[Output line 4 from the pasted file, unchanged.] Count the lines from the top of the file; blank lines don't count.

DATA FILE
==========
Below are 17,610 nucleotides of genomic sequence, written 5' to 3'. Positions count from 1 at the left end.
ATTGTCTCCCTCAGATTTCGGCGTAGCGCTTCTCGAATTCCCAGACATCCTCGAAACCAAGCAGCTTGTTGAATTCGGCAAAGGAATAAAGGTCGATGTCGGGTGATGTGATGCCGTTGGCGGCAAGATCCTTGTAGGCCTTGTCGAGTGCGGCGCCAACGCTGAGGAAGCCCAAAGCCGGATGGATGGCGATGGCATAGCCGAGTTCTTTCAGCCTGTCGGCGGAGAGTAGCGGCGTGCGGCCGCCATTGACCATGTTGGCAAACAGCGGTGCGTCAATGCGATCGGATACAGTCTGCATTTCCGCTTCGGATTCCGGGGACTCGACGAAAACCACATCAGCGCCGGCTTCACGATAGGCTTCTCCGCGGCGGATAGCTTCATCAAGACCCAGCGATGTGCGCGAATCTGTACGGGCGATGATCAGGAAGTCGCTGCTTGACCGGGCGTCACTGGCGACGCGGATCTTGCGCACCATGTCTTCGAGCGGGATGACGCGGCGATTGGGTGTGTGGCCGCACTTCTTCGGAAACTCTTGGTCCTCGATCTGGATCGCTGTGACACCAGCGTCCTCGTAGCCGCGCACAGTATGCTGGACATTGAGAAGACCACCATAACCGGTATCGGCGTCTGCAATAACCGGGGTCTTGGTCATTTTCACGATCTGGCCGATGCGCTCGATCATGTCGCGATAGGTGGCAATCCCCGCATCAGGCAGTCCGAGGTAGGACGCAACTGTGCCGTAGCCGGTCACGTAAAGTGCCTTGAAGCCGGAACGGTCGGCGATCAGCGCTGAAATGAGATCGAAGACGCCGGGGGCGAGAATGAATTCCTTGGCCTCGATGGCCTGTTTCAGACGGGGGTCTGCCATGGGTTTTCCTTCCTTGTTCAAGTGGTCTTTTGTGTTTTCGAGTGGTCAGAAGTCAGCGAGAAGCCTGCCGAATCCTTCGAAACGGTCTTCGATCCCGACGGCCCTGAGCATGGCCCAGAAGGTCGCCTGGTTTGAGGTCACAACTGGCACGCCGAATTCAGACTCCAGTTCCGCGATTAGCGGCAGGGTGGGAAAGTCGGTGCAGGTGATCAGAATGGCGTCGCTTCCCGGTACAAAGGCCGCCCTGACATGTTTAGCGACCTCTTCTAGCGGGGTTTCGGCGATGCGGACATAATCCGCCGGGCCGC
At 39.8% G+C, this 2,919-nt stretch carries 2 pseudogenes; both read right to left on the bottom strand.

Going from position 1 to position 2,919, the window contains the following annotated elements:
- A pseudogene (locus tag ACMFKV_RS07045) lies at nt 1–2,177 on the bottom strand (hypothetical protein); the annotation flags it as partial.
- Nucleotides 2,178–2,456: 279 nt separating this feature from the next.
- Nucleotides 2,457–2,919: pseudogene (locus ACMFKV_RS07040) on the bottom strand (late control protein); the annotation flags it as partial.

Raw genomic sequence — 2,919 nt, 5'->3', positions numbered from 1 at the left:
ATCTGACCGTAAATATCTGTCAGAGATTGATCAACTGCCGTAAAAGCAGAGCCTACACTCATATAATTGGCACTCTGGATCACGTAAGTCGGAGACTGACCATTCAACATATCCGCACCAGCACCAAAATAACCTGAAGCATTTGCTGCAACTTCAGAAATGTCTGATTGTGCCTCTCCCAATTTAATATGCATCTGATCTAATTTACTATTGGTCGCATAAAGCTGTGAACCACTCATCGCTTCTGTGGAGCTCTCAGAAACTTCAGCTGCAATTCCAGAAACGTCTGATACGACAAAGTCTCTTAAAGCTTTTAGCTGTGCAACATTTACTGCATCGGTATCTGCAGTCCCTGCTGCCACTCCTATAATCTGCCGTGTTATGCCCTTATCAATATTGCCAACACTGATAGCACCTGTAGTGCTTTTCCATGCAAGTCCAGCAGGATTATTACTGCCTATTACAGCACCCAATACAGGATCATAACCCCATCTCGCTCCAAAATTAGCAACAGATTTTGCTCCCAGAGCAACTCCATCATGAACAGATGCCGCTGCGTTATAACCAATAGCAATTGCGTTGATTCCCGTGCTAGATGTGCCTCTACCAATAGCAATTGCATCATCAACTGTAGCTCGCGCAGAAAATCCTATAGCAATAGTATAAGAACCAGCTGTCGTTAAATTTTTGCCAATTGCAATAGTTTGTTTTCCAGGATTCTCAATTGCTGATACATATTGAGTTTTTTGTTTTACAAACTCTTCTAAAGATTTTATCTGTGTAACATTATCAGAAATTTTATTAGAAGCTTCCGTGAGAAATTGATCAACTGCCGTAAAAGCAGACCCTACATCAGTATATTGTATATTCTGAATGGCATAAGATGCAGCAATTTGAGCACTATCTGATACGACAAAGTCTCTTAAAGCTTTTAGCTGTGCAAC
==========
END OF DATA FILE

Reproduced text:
Going from position 1 to position 2,919, the window contains the following annotated elements: